MASH’s Final Episode Wrote A Real-Life Tragedy Into The Show

MASH often highlighted the Korean War’s tragedies, and a real-life disaster that plagued the show’s final episode was not an exception to the rule.

The series finale of M*A*S*H, “Goodbye, Farewell, And Amen,” features several tragedies in its extended runtime, but one of the episode’s plots has a basis in real life. Lasting an impressive 11 seasons, the comedy-drama show M*A*S*H features the experiences of medical professionals serving at the 4077th “Mobile Army Surgical Hospital” during the three-year Korean War. M*A*S*H follows several Army surgeons throughout its run, but its main focus is Captain Benjamin “Hawkeye” Pierce (Alan Alda), who suffers through several tragedies in the series finale, including a real-life one

As one of M*A*S*H’s most gut-wrenching episodes, Hawkeye’s troubles unfortunately don’t end after his return to the 4077 following psychological treatment for a mental breakdown. Enduring enemy fire and B.J. leaving the 4077 in the same fashion Trapper John did in season 3 among other tragic events, Hawkeye and the rest of the 4077 struggle to make it through the final days of the Korean War. However, one of the most striking calamities of “Goodbye, Farewell, And Amen” has a basis in real life, making the finale even more memorable in the process.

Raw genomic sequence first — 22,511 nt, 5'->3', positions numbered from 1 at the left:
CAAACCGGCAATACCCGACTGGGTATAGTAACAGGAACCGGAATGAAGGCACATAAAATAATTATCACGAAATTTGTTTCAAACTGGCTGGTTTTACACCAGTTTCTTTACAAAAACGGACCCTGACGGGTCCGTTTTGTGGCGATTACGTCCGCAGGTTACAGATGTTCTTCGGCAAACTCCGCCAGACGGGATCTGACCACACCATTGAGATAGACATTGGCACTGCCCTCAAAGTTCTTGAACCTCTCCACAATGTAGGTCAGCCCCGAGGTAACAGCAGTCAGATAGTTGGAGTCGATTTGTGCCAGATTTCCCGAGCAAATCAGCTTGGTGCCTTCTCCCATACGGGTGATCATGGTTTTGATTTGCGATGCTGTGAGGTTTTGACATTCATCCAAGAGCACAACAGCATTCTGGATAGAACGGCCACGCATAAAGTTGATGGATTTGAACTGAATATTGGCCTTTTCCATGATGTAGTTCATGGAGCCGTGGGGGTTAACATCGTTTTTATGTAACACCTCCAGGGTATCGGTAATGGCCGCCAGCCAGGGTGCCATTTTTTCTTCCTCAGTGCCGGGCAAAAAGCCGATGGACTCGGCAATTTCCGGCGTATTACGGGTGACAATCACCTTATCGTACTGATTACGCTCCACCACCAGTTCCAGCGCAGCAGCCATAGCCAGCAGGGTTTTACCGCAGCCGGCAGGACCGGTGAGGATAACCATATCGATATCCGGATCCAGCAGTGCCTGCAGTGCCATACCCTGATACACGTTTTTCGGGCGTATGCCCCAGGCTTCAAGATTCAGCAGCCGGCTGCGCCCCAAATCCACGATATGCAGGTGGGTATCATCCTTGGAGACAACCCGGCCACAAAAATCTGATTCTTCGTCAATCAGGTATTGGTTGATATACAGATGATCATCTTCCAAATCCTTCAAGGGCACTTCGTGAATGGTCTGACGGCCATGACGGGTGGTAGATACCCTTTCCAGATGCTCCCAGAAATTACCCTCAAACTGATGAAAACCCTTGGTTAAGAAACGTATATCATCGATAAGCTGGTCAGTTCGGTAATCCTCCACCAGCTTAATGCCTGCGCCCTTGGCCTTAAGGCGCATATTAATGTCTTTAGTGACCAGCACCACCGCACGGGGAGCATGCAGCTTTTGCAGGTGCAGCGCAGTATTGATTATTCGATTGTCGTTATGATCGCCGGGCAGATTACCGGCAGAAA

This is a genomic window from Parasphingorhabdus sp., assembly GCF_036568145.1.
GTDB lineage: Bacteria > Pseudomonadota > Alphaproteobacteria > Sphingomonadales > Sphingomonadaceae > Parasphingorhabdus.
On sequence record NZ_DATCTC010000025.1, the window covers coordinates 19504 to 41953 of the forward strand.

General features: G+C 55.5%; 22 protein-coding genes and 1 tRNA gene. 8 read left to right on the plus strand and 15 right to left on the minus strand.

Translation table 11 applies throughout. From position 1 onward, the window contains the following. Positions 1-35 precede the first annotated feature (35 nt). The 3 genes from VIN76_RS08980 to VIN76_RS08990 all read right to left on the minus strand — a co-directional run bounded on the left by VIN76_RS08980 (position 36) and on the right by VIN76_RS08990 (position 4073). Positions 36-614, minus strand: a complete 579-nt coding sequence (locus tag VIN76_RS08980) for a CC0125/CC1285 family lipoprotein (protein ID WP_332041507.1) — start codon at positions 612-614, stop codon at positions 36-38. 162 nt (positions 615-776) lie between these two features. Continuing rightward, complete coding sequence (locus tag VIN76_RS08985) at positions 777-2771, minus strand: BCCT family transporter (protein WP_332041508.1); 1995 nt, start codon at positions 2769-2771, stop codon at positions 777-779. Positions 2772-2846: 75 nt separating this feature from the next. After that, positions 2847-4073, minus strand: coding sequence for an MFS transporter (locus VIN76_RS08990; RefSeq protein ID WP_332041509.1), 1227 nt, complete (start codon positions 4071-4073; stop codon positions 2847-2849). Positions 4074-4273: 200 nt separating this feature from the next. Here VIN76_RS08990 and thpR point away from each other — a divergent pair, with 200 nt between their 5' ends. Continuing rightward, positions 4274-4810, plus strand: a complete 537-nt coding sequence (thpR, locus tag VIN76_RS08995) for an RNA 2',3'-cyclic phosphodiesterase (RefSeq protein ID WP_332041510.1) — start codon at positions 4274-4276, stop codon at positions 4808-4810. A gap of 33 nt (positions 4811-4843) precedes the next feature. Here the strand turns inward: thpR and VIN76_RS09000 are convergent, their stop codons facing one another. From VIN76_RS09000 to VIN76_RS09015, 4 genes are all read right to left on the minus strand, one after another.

The Fire In MASH’s Final Episode Was Real

A closeup of Alan Alda in M*A*S*H

The fire that ravages the 4077 in M*A*S*H’s record-breaking finale “Goodbye, Farewell, And Amen” looks shockingly real for the early 1980s, but the fire’s realism isn’t due to good special effects. In reality, the forest fire that takes over M*A*S*H’s camp in the show’s finale was an actual forest fire that broke out near the wartime comedy’s set during filming. According to Kellye Nakahara (Nurse Kellye), “The fire came down and wiped out the set within 10 minutes.” (via The Hollywood Reporter).

After the real-life forest fire had swept through and torched M*A*S*H’s iconic set, executive producer Burt Metcalfe and series lead Alan Alda drove to inspect the damage from the fire. The two decided that incorporating the real-life fire into the episode could add another facet to the story of “Goodbye, Farewell, And Amen,” which came to fruition when the network greenlit adding another half-hour to the finale episode. Rather than creating an insurmountable obstacle for “Goodbye, Farewell, And Amen,” the real-life fire was made a part of the show.

How MASH Made The Fire A Storyline

A still from the M*A*S*H finale

The forest fire could have easily destroyed M*A*S*H’s finale plans, but instead, it was incorporated as a storyline. Following another psychotic break from Hawkeye, Colonel Potter, and Klinger look into the distance as Klinger remarks about the beauty of the evening’s sunset. Colonel Potter replies that the deep-orange color on the horizon isn’t being caused by a sunset, but a forest fire. The fire’s proximity forces the 4077th to evacuate, creating an increased sense of danger and urgency. Incorporating M*A*S*H’s real-life fire into “Goodbye, Farewell, And Amen” makes the episode feel even more final, bringing their chapter at the 4077 to a permanent close.

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